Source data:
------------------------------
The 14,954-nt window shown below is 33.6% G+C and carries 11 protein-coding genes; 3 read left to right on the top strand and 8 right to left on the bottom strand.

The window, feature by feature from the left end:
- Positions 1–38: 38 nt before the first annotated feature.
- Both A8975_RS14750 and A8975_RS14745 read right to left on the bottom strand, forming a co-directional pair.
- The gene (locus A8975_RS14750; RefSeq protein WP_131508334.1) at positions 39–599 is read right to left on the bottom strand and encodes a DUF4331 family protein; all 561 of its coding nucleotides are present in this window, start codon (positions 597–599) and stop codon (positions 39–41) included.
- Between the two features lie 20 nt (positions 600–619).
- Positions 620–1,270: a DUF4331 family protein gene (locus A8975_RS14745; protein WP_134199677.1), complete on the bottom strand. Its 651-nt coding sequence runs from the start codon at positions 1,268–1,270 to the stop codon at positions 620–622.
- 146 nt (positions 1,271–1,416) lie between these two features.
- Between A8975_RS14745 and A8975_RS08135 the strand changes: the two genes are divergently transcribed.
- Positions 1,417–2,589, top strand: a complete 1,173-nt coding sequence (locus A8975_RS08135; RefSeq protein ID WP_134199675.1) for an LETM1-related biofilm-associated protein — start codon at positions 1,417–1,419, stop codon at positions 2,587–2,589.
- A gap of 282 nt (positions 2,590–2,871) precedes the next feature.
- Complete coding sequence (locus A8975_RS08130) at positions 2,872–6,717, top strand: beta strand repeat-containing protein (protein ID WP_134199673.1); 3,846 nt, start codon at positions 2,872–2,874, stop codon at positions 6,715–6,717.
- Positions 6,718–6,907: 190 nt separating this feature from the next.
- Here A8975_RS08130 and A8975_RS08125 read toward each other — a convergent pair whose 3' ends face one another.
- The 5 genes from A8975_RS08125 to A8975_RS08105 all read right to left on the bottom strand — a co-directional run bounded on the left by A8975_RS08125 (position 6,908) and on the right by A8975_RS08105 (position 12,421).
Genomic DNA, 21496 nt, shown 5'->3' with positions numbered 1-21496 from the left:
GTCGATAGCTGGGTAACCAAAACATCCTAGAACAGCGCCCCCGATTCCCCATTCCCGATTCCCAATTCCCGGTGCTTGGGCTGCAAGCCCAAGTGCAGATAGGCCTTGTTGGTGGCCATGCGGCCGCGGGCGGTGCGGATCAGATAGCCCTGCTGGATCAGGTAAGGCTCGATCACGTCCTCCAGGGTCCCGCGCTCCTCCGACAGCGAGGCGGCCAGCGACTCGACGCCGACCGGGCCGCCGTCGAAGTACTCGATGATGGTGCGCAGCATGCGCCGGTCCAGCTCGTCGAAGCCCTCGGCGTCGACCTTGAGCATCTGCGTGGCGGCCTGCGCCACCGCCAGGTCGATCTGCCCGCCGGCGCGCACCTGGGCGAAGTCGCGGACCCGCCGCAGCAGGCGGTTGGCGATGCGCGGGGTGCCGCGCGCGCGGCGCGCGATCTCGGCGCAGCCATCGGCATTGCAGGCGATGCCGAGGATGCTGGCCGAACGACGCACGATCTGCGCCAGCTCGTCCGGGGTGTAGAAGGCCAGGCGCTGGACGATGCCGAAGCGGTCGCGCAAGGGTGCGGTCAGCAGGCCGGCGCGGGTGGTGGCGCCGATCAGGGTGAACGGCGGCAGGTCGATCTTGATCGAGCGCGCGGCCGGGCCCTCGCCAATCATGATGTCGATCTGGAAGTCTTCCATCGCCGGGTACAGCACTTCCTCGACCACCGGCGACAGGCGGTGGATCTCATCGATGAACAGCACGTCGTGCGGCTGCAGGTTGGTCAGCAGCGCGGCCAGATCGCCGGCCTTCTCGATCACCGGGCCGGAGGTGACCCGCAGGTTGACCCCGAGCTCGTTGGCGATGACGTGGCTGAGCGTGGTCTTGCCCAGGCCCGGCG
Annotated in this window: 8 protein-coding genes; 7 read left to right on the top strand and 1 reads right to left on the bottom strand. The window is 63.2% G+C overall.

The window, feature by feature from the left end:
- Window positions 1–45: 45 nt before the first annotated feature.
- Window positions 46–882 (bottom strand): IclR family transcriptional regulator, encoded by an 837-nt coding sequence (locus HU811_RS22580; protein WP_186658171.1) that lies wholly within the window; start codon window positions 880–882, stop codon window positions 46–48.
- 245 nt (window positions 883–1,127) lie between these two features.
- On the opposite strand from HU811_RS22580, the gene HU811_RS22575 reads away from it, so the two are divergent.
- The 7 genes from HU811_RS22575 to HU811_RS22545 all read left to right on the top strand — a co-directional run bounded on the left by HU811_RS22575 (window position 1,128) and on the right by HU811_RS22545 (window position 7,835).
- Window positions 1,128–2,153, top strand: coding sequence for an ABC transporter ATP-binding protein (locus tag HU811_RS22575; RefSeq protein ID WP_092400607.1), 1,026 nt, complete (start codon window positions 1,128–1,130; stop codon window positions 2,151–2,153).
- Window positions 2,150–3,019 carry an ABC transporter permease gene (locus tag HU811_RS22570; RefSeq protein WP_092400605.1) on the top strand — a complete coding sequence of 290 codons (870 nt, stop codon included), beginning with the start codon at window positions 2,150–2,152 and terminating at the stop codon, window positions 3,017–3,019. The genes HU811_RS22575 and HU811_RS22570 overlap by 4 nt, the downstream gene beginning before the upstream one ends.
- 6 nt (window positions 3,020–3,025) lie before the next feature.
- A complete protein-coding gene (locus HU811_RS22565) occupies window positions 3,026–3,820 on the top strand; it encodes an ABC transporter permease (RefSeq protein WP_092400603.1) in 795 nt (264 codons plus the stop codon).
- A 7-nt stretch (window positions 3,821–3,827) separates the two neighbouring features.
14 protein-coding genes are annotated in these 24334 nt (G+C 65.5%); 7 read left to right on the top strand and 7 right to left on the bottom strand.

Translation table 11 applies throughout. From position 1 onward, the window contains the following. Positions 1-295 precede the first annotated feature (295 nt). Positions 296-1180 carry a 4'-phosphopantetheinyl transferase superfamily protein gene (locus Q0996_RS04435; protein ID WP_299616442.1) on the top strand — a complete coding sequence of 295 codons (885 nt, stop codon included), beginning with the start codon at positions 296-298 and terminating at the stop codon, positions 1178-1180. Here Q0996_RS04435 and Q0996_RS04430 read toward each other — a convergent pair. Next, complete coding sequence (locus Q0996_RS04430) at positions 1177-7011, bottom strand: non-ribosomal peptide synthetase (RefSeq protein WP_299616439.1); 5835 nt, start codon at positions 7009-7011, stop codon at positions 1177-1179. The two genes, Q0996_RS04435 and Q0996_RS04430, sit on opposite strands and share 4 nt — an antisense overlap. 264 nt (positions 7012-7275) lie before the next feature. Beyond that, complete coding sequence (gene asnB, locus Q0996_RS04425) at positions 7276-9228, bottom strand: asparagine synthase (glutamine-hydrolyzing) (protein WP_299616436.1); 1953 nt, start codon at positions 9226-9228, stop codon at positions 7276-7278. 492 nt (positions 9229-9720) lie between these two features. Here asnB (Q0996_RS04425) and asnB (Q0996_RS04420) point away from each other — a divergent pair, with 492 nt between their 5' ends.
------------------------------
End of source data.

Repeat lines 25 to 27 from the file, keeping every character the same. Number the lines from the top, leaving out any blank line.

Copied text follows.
- Window positions 1,128–2,153, top strand: coding sequence for an ABC transporter ATP-binding protein (locus tag HU811_RS22575; RefSeq protein ID WP_092400607.1), 1,026 nt, complete (start codon window positions 1,128–1,130; stop codon window positions 2,151–2,153).
- Window positions 2,150–3,019 carry an ABC transporter permease gene (locus tag HU811_RS22570; RefSeq protein WP_092400605.1) on the top strand — a complete coding sequence of 290 codons (870 nt, stop codon included), beginning with the start codon at window positions 2,150–2,152 and terminating at the stop codon, window positions 3,017–3,019. The genes HU811_RS22575 and HU811_RS22570 overlap by 4 nt, the downstream gene beginning before the upstream one ends.
- 6 nt (window positions 3,020–3,025) lie before the next feature.